citizenship of the non-diverse Plaintiffs who, according to Defendants, were fraudulently
misjoined. Defendants also argue that the Court should dismiss the claims of the non-Missouri
Plaintiffs for lack of personal jurisdiction or, alternatively, under the doctrine of forum non
conveniens. See Id. Defendants have also filed a Motion to Dismiss and a Motion to Sever.
(ECF Nos. 4, 7.)
As mentioned above, Plaintiffs now move for remand, arguing that the Court should
address subject matter jurisdiction before personal jurisdiction. Plaintiffs further argue that there
is no diversity jurisdiction because their joinder in one action is proper, that no federal question
arises from their Complaint, and that CAFA does not confer diversity jurisdiction because there
are less than 100 plaintiffs and there has been no motion to consolidate multiple complaints.
(ECF Nos. 15, 16.) Plaintiffs have also filed a Motion to Stay, requesting that the Court stay the
proceedings on all other issues or motions except for Plaintiff’s Motion to Remand. (ECF No.
A civil action brought in state court may be removed to the proper district court if the
district court has original jurisdiction over the action. See 28 U.S.C. § 1441; In re Prempro
Prods. Liab. Litig., 591 F.3d 613, 619 (8th Cir. 2010). Removal statutes are strictly construed,
however, and any doubts about the propriety of removal are resolved in favor of state court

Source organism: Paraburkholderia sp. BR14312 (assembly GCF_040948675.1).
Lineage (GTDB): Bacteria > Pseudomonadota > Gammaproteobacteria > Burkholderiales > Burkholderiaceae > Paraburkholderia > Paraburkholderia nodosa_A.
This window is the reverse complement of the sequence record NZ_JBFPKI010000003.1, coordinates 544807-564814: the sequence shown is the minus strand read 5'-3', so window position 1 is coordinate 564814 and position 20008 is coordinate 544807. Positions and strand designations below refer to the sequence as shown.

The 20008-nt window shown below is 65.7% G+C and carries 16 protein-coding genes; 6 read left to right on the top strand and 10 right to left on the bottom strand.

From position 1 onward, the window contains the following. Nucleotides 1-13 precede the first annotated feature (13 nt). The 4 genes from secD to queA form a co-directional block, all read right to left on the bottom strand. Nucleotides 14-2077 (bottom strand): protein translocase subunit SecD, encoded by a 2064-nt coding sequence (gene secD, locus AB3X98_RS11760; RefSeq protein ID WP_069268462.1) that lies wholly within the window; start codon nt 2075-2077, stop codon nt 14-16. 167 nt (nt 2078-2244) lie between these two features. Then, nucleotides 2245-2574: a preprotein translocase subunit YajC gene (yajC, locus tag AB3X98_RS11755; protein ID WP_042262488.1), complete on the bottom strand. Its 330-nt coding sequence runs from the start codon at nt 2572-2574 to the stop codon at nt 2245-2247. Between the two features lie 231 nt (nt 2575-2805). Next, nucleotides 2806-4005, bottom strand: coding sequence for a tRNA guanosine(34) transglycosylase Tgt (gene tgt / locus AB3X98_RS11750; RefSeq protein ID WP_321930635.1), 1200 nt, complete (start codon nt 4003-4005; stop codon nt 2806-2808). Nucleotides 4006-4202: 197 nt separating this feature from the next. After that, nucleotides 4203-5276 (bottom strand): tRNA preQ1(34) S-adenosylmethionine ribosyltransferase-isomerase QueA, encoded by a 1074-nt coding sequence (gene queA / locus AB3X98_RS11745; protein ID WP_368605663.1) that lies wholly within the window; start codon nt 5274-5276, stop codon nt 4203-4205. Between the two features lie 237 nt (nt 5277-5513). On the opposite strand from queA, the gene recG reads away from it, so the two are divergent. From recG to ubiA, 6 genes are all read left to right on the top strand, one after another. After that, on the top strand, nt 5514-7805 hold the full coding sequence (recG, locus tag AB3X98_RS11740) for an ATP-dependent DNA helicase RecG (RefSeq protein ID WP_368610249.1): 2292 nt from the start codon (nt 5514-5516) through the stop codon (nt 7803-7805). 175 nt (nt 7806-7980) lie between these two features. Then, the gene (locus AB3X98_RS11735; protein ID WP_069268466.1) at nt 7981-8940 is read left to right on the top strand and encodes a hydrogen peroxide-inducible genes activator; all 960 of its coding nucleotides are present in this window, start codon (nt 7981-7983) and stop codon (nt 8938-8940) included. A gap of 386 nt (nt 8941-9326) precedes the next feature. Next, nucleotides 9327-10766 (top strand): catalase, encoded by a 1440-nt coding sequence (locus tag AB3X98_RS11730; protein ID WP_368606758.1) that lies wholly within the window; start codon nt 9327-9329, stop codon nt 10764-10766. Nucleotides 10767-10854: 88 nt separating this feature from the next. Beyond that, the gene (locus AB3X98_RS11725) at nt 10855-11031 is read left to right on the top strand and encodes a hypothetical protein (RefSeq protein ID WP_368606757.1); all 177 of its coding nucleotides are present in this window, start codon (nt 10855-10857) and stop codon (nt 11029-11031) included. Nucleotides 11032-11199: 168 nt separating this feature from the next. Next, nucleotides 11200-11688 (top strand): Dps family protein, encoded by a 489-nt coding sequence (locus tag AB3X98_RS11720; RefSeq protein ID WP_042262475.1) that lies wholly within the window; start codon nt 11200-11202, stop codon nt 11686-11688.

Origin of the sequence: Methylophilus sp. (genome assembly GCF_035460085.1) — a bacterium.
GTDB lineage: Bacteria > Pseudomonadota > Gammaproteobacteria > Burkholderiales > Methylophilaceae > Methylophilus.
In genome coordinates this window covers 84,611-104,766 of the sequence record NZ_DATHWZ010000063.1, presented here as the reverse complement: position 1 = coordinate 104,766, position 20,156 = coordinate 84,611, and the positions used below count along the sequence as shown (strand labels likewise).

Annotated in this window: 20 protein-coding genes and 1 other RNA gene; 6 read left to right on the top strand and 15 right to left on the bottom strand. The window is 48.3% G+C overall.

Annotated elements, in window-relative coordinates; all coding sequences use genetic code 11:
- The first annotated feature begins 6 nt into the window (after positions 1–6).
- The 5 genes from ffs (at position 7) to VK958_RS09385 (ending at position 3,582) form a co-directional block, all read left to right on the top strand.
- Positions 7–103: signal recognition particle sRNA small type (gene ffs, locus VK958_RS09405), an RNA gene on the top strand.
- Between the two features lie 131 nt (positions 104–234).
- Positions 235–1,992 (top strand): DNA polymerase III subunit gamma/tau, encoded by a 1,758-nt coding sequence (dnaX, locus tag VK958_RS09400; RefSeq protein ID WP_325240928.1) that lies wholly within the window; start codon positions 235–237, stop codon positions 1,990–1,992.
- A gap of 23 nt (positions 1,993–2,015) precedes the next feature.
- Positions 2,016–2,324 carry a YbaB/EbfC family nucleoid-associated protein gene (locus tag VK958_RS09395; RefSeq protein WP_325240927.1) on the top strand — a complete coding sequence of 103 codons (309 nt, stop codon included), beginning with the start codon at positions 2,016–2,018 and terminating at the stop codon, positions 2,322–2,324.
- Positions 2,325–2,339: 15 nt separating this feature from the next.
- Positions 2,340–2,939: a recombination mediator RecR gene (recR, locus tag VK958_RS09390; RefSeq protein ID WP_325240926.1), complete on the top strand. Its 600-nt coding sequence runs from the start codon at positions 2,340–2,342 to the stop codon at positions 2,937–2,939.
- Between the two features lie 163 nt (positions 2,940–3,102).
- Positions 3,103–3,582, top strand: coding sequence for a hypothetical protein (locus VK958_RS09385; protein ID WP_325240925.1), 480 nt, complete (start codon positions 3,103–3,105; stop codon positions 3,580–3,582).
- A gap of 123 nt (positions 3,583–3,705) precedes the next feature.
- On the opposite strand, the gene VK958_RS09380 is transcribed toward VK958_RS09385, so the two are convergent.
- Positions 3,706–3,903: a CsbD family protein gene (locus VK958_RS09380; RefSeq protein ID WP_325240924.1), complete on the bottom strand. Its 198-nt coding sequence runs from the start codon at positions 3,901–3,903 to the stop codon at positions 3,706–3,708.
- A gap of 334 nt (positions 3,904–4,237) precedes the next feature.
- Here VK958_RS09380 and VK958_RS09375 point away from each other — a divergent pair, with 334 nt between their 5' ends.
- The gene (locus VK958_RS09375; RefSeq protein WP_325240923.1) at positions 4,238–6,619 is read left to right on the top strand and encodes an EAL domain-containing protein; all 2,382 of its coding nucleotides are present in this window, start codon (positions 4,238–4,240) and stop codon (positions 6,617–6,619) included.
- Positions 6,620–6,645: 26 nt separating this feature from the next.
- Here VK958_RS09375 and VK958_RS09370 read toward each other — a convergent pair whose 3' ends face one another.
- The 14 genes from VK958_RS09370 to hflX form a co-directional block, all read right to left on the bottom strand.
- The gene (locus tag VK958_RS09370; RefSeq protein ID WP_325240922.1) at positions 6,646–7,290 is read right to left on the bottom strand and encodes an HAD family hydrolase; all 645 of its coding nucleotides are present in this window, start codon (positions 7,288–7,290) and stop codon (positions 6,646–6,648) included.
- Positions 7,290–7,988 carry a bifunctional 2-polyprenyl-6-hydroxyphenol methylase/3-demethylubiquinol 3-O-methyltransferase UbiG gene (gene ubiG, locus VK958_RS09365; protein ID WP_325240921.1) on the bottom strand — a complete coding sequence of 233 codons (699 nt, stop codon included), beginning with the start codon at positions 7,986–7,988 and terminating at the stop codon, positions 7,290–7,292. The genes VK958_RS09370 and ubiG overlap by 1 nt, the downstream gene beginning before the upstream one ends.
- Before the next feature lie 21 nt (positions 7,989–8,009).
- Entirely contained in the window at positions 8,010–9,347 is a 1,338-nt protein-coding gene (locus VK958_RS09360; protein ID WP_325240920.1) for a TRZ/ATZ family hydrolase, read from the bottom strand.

jurisdiction and remand. See Wilkinson v. Shackelford, 478 F.3d 957, 963 (8th Cir. 2007). The
party invoking federal jurisdiction and seeking removal bears the burden of establishing federal
jurisdiction by a preponderance of the evidence. See Central Iowa Power Co-op v. Midwest
Indep. Transmission Sys. Operator, Inc., 561 F.3d 904, 912 (8th Cir. 2009). A case must be
remanded if, at any time, it appears that the district court lacks subject matter jurisdiction. See
28 U.S.C. § 1447(c); Fed. R. Civ. P. 12(h)(3).
Defendants urge this Court to consider the issue of personal jurisdiction before
addressing subject matter jurisdiction. The Supreme Court has held that courts have discretion to
consider the issue of personal jurisdiction before considering whether they have subject matter
jurisdiction, “where personal jurisdiction is straightforward and presents no complex question of
state law, and the alleged defect in subject matter jurisdiction raises a difficult question.”
Dorman v. Bayer Corp, 2016 WL 7033765, at *1 (E.D. Mo. Dec. 2, 2016 (citing Ruhrgas AG v.
Marathon Oil Co., 526 U.S. 574, 588 (1999)). “However, ‘in most instances subject-matter
jurisdiction will involve no arduous inquiry…[and] both expedition and sensitivity to state
courts’ coequal stature should impel the federal court to dispose of that issue first.’” Id. (quoting
Ruhrgas, 526 U.S. at 587-88)).
In similar Essure device cases, judges in this district have consistently resolved the
subject matter jurisdiction issue first, upon concluding that the personal jurisdiction issue
required a more fact-intensive inquiry than the straightforward issue of subject matter
jurisdiction. See Jordan v. Bayer Corp., No. 4:17-CV-1330-JAR, 2017 WL 1909059, at *2-3
(E.D. Mo. May 10, 2017) (collecting cases). Upon consideration, this Court will do the same